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A123509 Rohrbach's problem: a(n) is the largest integer such that there exists a set of n integers that is a basis of order 2 for (0, 1, ..., a(n)-1). 3
1, 3, 5, 9, 13, 17, 21, 27, 33, 41, 47, 55 (list; graph; refs; listen; history; text; internal format)
OFFSET

1,2

COMMENTS

Notation: N[q] = the set of q+1 elements inside {0,1,...,N-1}

Length of the longest sequence of consecutive integers that can be obtained from a set of n distinct integers by summing any two integers in the set or doubling any one. - Jon E. Schoenfield, Jul 16 2017

According to Zhining Yang, Jul 08 2017, a(13) to a(20) are 65, 70, 79, 90, 101, 112, 123, 134, but there is some doubt about these terms, and they should be confirmed before they are accepted. They do not agree with the conjecture, so perhaps the Vba program is not correct.

REFERENCES

S. Gunturk and M. Nathanson, "A new upper bound for finite additive bases", Acta Arithmetica, Vol. 124, No. 3 (2006).

LINKS

Table of n, a(n) for n=1..12.

Kagawa, Vba program

W. D. Smith, More information

FORMULA

a(n) = A001212(n)+1 (conjecture). - R. J. Mathar, Oct 08 2006. Comment from Martin Fuller, Mar 18 2009: I agree with this conjecture. [Joerg Arndt, Aug 08 2017: should that be a(n) = A001212(n-1) + 1 for n>=2 ?]

lim inf a(n) / n^2 > 0.2857 lim sup a(n) / n^2 < 0.4789 - Charles R Greathouse IV, Aug 11 2007

EXAMPLE

Example: 8[3]: 0,1,3,4 means {0,1,2,...,8} is covered thus: 0=0+0, 1=0+1, 2=1+1, 3=0+3, 4=0+4=1+3, 5=1+4, 6=3+3, 7=3+4, 8=4+4.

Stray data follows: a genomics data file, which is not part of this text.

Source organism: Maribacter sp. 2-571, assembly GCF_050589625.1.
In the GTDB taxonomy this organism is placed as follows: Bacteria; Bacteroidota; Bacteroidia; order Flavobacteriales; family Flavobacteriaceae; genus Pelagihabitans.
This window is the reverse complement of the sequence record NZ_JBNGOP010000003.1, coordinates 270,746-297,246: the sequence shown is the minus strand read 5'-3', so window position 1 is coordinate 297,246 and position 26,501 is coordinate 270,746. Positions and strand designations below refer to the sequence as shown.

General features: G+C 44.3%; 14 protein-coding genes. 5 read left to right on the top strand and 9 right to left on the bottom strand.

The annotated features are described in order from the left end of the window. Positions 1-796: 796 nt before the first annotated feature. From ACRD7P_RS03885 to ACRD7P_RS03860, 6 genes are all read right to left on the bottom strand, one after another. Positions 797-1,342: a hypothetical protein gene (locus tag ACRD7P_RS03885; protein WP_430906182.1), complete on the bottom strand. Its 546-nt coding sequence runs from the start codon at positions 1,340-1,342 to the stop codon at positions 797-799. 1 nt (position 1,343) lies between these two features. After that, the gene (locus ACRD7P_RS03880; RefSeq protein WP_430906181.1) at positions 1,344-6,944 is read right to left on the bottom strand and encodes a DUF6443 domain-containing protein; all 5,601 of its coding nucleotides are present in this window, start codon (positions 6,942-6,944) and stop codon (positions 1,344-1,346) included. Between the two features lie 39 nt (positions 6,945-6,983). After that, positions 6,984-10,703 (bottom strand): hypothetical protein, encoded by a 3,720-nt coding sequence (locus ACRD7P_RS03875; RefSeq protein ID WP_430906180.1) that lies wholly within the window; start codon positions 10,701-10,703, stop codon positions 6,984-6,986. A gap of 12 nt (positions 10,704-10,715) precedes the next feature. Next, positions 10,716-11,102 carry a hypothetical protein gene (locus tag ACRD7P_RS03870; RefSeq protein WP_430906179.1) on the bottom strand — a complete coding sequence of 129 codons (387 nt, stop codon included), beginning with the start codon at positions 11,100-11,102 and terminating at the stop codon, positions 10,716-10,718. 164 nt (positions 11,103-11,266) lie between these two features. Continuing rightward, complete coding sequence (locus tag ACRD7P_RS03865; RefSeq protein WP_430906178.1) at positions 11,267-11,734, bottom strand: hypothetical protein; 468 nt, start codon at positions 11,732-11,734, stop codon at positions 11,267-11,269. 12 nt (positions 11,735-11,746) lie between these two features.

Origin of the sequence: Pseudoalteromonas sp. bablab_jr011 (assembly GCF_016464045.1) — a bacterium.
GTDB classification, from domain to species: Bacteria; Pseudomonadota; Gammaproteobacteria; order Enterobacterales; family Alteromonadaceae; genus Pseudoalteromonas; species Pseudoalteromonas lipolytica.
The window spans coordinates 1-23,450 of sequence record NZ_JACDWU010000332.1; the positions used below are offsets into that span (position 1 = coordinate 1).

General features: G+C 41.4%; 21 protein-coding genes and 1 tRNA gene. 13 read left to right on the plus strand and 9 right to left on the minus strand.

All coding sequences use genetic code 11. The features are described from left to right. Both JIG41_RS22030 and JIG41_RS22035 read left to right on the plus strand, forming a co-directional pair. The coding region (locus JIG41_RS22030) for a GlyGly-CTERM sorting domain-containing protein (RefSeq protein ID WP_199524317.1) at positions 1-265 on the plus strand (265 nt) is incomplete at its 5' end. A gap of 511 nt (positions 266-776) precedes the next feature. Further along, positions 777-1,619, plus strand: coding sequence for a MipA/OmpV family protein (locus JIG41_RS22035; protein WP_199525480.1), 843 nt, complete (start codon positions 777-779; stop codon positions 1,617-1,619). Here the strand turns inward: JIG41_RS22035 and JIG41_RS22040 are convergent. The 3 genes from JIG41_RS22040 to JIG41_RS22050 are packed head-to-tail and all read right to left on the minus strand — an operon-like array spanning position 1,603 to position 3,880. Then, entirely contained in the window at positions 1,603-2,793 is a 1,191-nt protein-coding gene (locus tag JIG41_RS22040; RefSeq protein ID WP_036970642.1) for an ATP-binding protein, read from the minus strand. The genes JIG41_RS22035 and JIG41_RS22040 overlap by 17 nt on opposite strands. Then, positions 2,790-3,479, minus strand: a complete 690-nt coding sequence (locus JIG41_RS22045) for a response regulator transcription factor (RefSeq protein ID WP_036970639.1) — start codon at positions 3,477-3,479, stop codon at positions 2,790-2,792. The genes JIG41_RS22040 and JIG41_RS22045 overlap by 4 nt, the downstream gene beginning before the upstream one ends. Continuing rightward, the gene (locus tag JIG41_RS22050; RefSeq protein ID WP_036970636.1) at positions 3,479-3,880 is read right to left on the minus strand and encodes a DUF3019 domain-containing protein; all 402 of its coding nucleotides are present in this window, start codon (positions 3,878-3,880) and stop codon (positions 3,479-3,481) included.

N[q]: set

------------------------------

3[2]: 0,1,

4[3]: 0,1,2,

5[3]: 0,1,2,

6[3]: 0,2,3,

7[4]: 0,1,2,3,

8[4]: 0,1,3,4,

9[4]: 0,1,3,4,

10[5]: 0,1,2,4,5,

11[5]: 0,1,2,4,5,

12[5]: 0,1,3,5,6,

13[5]: 0,1,3,5,6,

14[6]: 0,1,2,4,6,7,

15[6]: 0,1,2,4,6,7,

16[6]: 0,1,3,5,7,8,

17[6]: 0,1,3,5,7,8,

18[6]: 0,2,3,7,8,10,

19[7]: 0,1,2,4,6,8,9,

20[7]: 0,1,3,5,7,9,10,

21[7]: 0,1,3,5,7,9,10,

22[7]: 0,2,3,7,8,10,11,

23[8]: 0,1,2,4,6,8,10,11,

24[8]: 0,1,3,5,7,9,11,12,

25[8]: 0,1,3,5,7,9,11,12,

26[8]: 0,2,3,7,8,10,12,13,

27[8]: 0,1,3,4,9,10,12,13,

28[8]: 0,2,3,7,8,12,13,15,

29[9]: 0,1,3,5,7,9,11,13,14,

30[9]: 0,2,3,7,8,10,12,14,15,

31[9]: 0,1,3,4,9,10,12,14,15,

32[9]: 0,2,3,7,8,12,13,15,16,

a(5)=13 because we can obtain at most a total of 13 consecutive integers from a set of 5 integers by summing any two integers in the set or doubling any one; from the 5-integer set {1,2,4,6,7}, we can obtain all 13 integers in the interval [2..14] as follows: 2=1+1, 3=1+2, 4=2+2, 5=1+4, 6=2+4, 7=1+6, 8=2+6, 9=2+7, 10=4+6, 11=4+7, 12=6+6, 13=6+7, 14=7+7.

a(16)=90 because we can obtain at most a total of 90 consecutive integers from a set of 16 integers by summing any two integers in the set or doubling any one: from the 16-integer set {1,2,4,5,8,9,10,17,18,22,25,36,47,58,69,80}, we can obtain all 90 integers in the interval [2..91]. - Jon E. Schoenfield, Jul 16 2017

CROSSREFS

Cf. A001212, A008932.

Sequence in context: A050556 A138008 A063954 * A196094 A063915 A183859

Adjacent sequences:  A123506 A123507 A123508 * A123510 A123511 A123512

KEYWORD

hard,more,nonn,changed

AUTHOR

Warren D. Smith, Oct 02 2006

EXTENSIONS

More terms (from Smith's web site) from R. J. Mathar, Oct 08 2006

Entry revised by N. J. A. Sloane, Aug 06 2017

STATUS

approved

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Last modified August 21 23:50 EDT 2017. Contains 290941 sequences.